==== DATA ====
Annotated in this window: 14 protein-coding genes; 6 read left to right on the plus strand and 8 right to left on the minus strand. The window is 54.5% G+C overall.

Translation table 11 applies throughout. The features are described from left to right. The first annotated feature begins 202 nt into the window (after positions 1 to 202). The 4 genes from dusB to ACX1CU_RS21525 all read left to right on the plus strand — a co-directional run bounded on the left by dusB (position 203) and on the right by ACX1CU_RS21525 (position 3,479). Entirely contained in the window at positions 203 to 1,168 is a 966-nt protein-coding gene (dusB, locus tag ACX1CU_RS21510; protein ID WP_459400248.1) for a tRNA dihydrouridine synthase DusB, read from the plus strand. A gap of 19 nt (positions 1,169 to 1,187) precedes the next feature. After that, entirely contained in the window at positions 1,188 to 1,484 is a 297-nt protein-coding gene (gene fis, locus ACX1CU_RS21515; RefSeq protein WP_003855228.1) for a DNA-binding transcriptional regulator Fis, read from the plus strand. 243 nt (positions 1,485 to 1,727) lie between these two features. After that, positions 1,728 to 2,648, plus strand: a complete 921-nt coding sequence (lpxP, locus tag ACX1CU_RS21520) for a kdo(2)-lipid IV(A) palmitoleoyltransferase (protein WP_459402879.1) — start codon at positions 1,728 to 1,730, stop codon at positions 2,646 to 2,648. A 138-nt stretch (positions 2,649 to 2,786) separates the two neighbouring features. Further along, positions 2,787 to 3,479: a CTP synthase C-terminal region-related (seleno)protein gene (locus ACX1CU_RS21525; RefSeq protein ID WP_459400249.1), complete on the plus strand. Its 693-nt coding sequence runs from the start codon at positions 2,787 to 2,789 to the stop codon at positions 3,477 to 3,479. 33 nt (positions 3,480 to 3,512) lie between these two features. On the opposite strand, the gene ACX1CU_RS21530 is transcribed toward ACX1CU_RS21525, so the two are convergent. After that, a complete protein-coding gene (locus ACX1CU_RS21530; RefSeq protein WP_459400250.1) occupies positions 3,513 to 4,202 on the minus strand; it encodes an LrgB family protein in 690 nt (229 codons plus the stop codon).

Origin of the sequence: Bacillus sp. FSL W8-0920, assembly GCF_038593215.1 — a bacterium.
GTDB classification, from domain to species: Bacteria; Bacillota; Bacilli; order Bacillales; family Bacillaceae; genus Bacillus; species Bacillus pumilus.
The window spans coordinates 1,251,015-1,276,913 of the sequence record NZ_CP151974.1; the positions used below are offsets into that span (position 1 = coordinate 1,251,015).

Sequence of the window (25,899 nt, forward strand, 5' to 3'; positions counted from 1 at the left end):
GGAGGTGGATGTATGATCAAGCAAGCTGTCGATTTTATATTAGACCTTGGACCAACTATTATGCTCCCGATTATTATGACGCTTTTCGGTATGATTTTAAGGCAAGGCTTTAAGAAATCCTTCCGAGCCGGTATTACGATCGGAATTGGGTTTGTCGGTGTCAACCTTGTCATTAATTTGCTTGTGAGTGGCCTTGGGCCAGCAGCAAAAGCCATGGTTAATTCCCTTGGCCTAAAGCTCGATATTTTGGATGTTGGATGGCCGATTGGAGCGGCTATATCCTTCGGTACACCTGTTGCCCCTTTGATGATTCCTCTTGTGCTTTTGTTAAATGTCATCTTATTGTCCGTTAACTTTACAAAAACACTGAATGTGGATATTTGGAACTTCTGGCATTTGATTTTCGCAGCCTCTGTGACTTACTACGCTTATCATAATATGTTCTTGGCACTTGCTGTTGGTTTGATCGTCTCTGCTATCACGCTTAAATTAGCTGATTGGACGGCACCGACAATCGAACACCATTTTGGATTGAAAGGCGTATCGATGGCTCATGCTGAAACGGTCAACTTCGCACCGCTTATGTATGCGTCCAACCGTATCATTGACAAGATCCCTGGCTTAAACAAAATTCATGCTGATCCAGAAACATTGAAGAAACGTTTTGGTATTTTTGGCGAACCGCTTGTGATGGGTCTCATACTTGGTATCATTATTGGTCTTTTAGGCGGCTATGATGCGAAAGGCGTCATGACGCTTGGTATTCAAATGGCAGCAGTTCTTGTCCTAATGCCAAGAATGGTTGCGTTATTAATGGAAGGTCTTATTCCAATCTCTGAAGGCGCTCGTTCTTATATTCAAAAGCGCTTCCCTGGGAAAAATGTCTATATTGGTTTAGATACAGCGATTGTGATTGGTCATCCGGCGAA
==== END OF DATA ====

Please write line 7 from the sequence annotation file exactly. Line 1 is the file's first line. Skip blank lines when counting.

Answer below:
GGAGGTGGATGTATGATCAAGCAAGCTGTCGATTTTATATTAGACCTTGGACCAACTATTATGCTCCCGATTATTATGACGCTTTTCGGTATGATTTTAAGGCAAGGCTTTAAGAAATCCTTCCGAGCCGGTATTACGATCGGAATTGGGTTTGTCGGTGTCAACCTTGTCATTAATTTGCTTGTGAGTGGCCTTGGGCCAGCAGCAAAAGCCATGGTTAATTCCCTTGGCCTAAAGCTCGATATTTTGGATGTTGGATGGCCGATTGGAGCGGCTATATCCTTCGGTACACCTGTTGCCCCTTTGATGATTCCTCTTGTGCTTTTGTTAAATGTCATCTTATTGTCCGTTAACTTTACAAAAACACTGAATGTGGATATTTGGAACTTCTGGCATTTGATTTTCGCAGCCTCTGTGACTTACTACGCTTATCATAATATGTTCTTGGCACTTGCTGTTGGTTTGATCGTCTCTGCTATCACGCTTAAATTAGCTGATTGGACGGCACCGACAATCGAACACCATTTTGGATTGAAAGGCGTATCGATGGCTCATGCTGAAACGGTCAACTTCGCACCGCTTATGTATGCGTCCAACCGTATCATTGACAAGATCCCTGGCTTAAACAAAATTCATGCTGATCCAGAAACATTGAAGAAACGTTTTGGTATTTTTGGCGAACCGCTTGTGATGGGTCTCATACTTGGTATCATTATTGGTCTTTTAGGCGGCTATGATGCGAAAGGCGTCATGACGCTTGGTATTCAAATGGCAGCAGTTCTTGTCCTAATGCCAAGAATGGTTGCGTTATTAATGGAAGGTCTTATTCCAATCTCTGAAGGCGCTCGTTCTTATATTCAAAAGCGCTTCCCTGGGAAAAATGTCTATATTGGTTTAGATACAGCGATTGTGATTGGTCATCCGGCGAA